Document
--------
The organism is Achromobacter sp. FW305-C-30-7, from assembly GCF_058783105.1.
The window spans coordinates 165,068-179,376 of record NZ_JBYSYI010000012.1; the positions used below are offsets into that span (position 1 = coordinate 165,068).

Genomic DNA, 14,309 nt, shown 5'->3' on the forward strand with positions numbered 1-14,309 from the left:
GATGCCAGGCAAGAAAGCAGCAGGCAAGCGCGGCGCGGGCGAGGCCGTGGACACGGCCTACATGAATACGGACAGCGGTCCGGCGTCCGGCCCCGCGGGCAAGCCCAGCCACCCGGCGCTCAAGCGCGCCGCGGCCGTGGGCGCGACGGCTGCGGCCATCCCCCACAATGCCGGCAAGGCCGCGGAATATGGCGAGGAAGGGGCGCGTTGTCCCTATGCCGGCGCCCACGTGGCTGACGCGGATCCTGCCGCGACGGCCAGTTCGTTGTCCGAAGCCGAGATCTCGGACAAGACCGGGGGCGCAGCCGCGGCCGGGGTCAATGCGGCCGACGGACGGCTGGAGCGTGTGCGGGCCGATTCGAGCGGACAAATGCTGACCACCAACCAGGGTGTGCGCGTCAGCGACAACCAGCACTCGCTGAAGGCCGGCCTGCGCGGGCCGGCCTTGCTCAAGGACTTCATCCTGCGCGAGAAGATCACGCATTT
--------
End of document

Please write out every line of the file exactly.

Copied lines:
The organism is Achromobacter sp. FW305-C-30-7, from assembly GCF_058783105.1.
The window spans coordinates 165,068-179,376 of record NZ_JBYSYI010000012.1; the positions used below are offsets into that span (position 1 = coordinate 165,068).

Genomic DNA, 14,309 nt, shown 5'->3' on the forward strand with positions numbered 1-14,309 from the left:
GATGCCAGGCAAGAAAGCAGCAGGCAAGCGCGGCGCGGGCGAGGCCGTGGACACGGCCTACATGAATACGGACAGCGGTCCGGCGTCCGGCCCCGCGGGCAAGCCCAGCCACCCGGCGCTCAAGCGCGCCGCGGCCGTGGGCGCGACGGCTGCGGCCATCCCCCACAATGCCGGCAAGGCCGCGGAATATGGCGAGGAAGGGGCGCGTTGTCCCTATGCCGGCGCCCACGTGGCTGACGCGGATCCTGCCGCGACGGCCAGTTCGTTGTCCGAAGCCGAGATCTCGGACAAGACCGGGGGCGCAGCCGCGGCCGGGGTCAATGCGGCCGACGGACGGCTGGAGCGTGTGCGGGCCGATTCGAGCGGACAAATGCTGACCACCAACCAGGGTGTGCGCGTCAGCGACAACCAGCACTCGCTGAAGGCCGGCCTGCGCGGGCCGGCCTTGCTCAAGGACTTCATCCTGCGCGAGAAGATCACGCATTT